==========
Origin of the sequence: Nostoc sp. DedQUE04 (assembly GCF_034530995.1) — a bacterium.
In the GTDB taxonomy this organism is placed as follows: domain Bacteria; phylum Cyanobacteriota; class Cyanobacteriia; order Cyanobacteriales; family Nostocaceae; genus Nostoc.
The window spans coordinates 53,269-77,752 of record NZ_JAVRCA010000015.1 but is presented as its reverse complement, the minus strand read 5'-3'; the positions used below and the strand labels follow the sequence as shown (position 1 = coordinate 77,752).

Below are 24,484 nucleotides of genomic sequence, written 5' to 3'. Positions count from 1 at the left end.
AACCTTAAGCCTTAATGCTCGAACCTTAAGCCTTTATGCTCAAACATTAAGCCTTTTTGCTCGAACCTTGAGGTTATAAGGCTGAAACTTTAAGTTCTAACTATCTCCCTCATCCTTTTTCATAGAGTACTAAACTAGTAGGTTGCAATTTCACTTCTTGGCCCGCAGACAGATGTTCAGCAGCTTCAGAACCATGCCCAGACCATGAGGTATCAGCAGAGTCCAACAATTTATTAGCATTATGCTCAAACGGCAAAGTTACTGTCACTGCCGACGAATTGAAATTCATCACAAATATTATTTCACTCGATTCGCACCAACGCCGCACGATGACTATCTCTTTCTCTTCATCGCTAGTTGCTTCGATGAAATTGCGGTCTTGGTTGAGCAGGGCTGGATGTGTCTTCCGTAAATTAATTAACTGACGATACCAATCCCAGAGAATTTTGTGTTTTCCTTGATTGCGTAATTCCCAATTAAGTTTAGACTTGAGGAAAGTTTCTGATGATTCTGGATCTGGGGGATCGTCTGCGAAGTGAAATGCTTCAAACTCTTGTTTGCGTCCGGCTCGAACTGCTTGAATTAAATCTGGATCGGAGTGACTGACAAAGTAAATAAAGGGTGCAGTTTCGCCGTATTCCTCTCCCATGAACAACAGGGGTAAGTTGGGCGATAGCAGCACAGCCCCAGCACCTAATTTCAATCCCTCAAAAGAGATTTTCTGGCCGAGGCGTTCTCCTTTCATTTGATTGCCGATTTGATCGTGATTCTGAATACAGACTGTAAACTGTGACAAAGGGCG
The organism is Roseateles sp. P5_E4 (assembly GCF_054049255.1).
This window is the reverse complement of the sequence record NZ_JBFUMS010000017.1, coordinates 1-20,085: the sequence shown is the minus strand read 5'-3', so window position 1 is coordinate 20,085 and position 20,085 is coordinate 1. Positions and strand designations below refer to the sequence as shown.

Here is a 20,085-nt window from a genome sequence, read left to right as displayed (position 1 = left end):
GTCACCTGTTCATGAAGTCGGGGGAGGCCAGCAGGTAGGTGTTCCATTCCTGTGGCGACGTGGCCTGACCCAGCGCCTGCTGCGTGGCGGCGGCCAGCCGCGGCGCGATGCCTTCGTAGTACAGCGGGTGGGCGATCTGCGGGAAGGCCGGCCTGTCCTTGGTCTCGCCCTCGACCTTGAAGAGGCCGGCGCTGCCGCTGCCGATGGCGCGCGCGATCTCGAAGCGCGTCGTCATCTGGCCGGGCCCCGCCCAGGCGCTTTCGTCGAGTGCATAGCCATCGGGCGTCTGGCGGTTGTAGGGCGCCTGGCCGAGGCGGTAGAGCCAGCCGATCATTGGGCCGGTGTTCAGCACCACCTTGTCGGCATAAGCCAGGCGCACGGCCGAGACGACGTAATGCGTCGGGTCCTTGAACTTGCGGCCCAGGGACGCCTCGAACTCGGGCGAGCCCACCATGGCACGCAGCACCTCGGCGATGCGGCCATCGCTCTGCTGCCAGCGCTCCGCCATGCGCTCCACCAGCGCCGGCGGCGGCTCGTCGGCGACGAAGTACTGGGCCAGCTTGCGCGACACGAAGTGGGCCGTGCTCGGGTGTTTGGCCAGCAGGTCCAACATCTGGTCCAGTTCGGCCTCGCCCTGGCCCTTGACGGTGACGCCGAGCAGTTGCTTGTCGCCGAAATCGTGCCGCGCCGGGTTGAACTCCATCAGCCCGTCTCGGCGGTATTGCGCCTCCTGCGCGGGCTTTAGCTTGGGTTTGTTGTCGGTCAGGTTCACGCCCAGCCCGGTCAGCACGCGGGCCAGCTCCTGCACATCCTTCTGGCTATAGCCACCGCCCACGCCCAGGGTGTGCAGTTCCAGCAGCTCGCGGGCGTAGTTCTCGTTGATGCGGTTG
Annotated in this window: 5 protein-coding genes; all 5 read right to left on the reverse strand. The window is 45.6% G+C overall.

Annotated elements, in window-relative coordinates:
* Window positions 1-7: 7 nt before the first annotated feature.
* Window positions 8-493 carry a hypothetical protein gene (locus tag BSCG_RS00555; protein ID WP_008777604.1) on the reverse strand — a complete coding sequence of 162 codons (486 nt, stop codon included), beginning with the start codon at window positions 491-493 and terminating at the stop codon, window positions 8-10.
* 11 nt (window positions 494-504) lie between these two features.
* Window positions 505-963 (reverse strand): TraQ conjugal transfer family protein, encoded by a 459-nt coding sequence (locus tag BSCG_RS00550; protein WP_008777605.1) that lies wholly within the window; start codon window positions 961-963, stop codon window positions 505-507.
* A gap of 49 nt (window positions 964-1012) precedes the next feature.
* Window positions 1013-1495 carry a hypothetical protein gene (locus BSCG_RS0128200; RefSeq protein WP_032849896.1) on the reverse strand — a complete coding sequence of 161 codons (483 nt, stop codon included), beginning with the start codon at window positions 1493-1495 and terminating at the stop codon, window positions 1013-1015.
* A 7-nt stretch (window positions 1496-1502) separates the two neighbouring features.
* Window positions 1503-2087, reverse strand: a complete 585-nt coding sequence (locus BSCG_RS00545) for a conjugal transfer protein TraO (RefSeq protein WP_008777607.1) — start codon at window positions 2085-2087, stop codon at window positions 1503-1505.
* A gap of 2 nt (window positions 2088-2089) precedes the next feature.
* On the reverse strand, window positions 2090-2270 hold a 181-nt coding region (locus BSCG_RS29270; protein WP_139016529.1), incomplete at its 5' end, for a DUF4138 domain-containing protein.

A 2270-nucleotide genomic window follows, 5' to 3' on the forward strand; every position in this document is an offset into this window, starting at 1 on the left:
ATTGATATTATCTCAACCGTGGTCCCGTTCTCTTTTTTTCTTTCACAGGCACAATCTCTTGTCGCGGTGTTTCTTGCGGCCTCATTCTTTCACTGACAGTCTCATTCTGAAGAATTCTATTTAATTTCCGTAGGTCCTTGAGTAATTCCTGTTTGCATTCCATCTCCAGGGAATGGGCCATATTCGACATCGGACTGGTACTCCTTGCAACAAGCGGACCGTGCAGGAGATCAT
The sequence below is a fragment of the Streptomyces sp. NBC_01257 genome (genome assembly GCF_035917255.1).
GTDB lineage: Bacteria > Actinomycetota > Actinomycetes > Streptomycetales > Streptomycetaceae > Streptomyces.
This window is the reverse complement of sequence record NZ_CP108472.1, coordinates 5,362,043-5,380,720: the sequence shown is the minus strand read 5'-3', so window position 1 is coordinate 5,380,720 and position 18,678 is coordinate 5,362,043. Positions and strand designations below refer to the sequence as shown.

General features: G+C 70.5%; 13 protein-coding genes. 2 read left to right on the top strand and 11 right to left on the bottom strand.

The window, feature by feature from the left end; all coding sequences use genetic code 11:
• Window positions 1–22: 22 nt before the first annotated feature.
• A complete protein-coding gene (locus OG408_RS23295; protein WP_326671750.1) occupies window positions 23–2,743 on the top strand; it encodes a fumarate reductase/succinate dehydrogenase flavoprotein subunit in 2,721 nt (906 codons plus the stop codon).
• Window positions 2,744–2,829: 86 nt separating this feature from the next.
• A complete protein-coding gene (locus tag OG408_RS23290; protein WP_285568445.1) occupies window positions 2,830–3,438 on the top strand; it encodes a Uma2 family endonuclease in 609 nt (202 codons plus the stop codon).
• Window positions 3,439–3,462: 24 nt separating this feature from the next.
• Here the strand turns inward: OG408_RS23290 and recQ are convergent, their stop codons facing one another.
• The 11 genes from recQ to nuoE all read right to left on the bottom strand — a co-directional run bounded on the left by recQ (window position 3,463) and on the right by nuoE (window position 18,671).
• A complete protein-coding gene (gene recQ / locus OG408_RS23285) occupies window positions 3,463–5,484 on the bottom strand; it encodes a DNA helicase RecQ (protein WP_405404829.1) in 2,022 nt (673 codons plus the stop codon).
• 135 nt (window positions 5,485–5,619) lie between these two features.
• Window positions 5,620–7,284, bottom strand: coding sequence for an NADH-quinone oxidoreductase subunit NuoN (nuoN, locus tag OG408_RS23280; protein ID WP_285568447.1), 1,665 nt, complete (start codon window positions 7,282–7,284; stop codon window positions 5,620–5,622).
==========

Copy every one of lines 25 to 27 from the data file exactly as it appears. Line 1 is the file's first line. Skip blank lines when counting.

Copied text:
GTDB lineage: Bacteria > Actinomycetota > Actinomycetes > Streptomycetales > Streptomycetaceae > Streptomyces.
This window is the reverse complement of sequence record NZ_CP108472.1, coordinates 5,362,043-5,380,720: the sequence shown is the minus strand read 5'-3', so window position 1 is coordinate 5,380,720 and position 18,678 is coordinate 5,362,043. Positions and strand designations below refer to the sequence as shown.

General features: G+C 70.5%; 13 protein-coding genes. 2 read left to right on the top strand and 11 right to left on the bottom strand.